One significant aspect related to the validity of an arbitration agreement is the involvement of non-signatory parties, such as in the case of assignments. While arbitration is fundamentally consensual, there are circumstances where non-signatories may be held bound by an arbitration agreement, invoking the contract’s arbitration clause. These circumstances include alter-ego, agency (actual and apparent), group of companies, estoppel, legal succession, third-party beneficiaries, implied consent, guarantor, ratification, assignment, and assumption theories.

The issue of assigning an arbitration clause draws attention to the theory of separability. An arbitration clause is presumed to be “separable” from the contract within which it is found, meaning it can be treated as a distinct and independent agreement. This presumption allows an arbitration agreement to survive the assignment or transfer of the underlying contract.

Incorporating an arbitration clause by reference is another relevant concept. An arbitration clause can be incorporated by explicitly referring to a document containing the arbitration clause. In such cases, the arbitration clause is deemed to be incorporated into the contract, provided the reference

is clear and specifically mentions the arbitration clause in the referenced document. This type of arbitration agreement is commonly seen in construction contracts, where parties refer to the FIDIC General Conditions of Contract.

The recent Dubai Court of Cassation’s verdict in Appeal No. 1603 of 2022 sheds light on the assignment of arbitration clauses and the distinction between assignments of agreements containing arbitration clauses and arbitration clauses incorporated by reference. The verdict addressed the appellant’s insistence on dismissing a claim based on an arbitration clause in a Sales and Purchase agreement executed between the buyer and the seller. The Court observed that the transfer of rights in the agreements related to the invoices issued by two supplier companies effectively transferred the assigned right, including the arbitration clause, to the aggrieved company, making it a party to the arbitration agreement. The Court emphasized the distinction between assignment and incorporation by reference, stating that the latter only applies when the arbitration clause is not explicitly mentioned in the original contract but is referred to in another document. The Court ruled in favor of the arbitration clause, underscoring the importance of explicit references to arbitration clauses in the relevant documents.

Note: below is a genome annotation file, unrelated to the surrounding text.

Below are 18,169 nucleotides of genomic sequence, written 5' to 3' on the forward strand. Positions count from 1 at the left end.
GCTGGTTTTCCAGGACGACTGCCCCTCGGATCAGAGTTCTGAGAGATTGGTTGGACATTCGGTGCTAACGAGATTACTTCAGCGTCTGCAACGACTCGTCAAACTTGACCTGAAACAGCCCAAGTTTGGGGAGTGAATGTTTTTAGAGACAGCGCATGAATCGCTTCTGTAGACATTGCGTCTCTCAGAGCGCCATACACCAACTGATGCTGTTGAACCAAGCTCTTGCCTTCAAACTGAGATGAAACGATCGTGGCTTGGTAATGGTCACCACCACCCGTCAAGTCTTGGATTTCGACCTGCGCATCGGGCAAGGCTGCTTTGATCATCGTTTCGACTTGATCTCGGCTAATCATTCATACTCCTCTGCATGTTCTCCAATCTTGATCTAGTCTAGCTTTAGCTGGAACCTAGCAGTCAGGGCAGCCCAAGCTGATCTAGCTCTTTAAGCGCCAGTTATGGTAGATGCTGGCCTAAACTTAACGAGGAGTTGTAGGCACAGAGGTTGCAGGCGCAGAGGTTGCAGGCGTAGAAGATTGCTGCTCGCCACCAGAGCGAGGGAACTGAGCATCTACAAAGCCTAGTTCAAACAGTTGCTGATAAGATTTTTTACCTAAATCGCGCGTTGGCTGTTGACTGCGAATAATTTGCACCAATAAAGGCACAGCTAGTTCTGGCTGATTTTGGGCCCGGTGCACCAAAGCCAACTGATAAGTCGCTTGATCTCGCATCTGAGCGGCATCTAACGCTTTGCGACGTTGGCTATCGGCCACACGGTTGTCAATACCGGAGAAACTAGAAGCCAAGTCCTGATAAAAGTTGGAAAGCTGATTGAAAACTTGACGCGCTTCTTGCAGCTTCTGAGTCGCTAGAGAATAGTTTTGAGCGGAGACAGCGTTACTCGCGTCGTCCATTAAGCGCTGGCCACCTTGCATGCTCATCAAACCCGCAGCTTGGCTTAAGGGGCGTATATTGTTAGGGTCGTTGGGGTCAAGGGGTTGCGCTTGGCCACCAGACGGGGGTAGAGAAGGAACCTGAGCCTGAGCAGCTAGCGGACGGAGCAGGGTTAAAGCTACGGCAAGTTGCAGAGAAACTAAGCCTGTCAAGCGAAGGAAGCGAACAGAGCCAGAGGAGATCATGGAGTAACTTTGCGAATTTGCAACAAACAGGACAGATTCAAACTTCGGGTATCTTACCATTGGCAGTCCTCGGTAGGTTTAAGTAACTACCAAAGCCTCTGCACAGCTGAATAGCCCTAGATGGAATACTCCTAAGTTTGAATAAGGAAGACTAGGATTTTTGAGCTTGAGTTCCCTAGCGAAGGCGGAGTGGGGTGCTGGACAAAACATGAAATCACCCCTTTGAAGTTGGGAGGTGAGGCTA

This verdict reinforces the principle that the assignment of a contract carries with it the arbitration clause associated with the underlying contract, unless expressly repudiated. The separability presumption allows the arbitration agreement to be treated independently from the main contract in the context of a contractual assignment.

The Dubai Court of Cassation’s verdict in Appeal No. 1603 of 2022 provides crucial clarity on the treatment of assignments of contracts containing arbitration clauses, distinct from arbitration clauses incorporated by reference. By demarcating the two concepts, the ruling serves as a significant milestone in the UAE’s legal landscape, bringing further certainty to the enforceability of arbitration agreements and their assignments in commercial disputes.